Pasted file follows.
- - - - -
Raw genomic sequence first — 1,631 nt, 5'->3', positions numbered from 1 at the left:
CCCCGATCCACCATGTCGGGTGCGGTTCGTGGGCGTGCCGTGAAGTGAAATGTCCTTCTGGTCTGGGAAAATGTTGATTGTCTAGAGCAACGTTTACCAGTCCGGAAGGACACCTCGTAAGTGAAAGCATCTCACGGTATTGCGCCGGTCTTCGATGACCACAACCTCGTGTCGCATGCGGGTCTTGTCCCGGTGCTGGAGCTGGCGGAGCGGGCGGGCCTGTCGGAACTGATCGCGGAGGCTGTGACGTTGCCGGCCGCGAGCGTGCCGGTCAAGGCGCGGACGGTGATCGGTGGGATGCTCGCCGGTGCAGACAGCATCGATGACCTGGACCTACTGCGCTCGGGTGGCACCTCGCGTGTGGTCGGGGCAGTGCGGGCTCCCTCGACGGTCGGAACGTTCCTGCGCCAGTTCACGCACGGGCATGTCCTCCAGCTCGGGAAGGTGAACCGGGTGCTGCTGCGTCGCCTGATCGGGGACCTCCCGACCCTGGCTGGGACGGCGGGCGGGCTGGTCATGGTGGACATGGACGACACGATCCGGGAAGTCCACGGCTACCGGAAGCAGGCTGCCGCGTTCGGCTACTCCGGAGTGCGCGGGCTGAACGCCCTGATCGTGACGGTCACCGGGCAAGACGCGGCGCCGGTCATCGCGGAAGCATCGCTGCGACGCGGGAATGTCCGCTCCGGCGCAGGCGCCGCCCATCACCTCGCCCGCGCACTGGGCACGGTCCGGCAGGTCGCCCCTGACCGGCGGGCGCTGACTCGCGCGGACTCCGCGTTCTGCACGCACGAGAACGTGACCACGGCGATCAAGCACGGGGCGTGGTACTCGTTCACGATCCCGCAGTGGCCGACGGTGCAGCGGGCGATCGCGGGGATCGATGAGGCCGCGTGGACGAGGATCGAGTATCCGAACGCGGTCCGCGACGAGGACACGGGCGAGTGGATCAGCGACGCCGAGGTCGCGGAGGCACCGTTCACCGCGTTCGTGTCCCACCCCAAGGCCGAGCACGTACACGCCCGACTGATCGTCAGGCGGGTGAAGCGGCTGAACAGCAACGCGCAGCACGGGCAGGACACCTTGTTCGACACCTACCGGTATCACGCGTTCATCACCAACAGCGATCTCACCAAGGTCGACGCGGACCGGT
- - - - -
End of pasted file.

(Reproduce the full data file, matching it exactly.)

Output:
Raw genomic sequence first — 1,631 nt, 5'->3', positions numbered from 1 at the left:
CCCCGATCCACCATGTCGGGTGCGGTTCGTGGGCGTGCCGTGAAGTGAAATGTCCTTCTGGTCTGGGAAAATGTTGATTGTCTAGAGCAACGTTTACCAGTCCGGAAGGACACCTCGTAAGTGAAAGCATCTCACGGTATTGCGCCGGTCTTCGATGACCACAACCTCGTGTCGCATGCGGGTCTTGTCCCGGTGCTGGAGCTGGCGGAGCGGGCGGGCCTGTCGGAACTGATCGCGGAGGCTGTGACGTTGCCGGCCGCGAGCGTGCCGGTCAAGGCGCGGACGGTGATCGGTGGGATGCTCGCCGGTGCAGACAGCATCGATGACCTGGACCTACTGCGCTCGGGTGGCACCTCGCGTGTGGTCGGGGCAGTGCGGGCTCCCTCGACGGTCGGAACGTTCCTGCGCCAGTTCACGCACGGGCATGTCCTCCAGCTCGGGAAGGTGAACCGGGTGCTGCTGCGTCGCCTGATCGGGGACCTCCCGACCCTGGCTGGGACGGCGGGCGGGCTGGTCATGGTGGACATGGACGACACGATCCGGGAAGTCCACGGCTACCGGAAGCAGGCTGCCGCGTTCGGCTACTCCGGAGTGCGCGGGCTGAACGCCCTGATCGTGACGGTCACCGGGCAAGACGCGGCGCCGGTCATCGCGGAAGCATCGCTGCGACGCGGGAATGTCCGCTCCGGCGCAGGCGCCGCCCATCACCTCGCCCGCGCACTGGGCACGGTCCGGCAGGTCGCCCCTGACCGGCGGGCGCTGACTCGCGCGGACTCCGCGTTCTGCACGCACGAGAACGTGACCACGGCGATCAAGCACGGGGCGTGGTACTCGTTCACGATCCCGCAGTGGCCGACGGTGCAGCGGGCGATCGCGGGGATCGATGAGGCCGCGTGGACGAGGATCGAGTATCCGAACGCGGTCCGCGACGAGGACACGGGCGAGTGGATCAGCGACGCCGAGGTCGCGGAGGCACCGTTCACCGCGTTCGTGTCCCACCCCAAGGCCGAGCACGTACACGCCCGACTGATCGTCAGGCGGGTGAAGCGGCTGAACAGCAACGCGCAGCACGGGCAGGACACCTTGTTCGACACCTACCGGTATCACGCGTTCATCACCAACAGCGATCTCACCAAGGTCGACGCGGACCGGT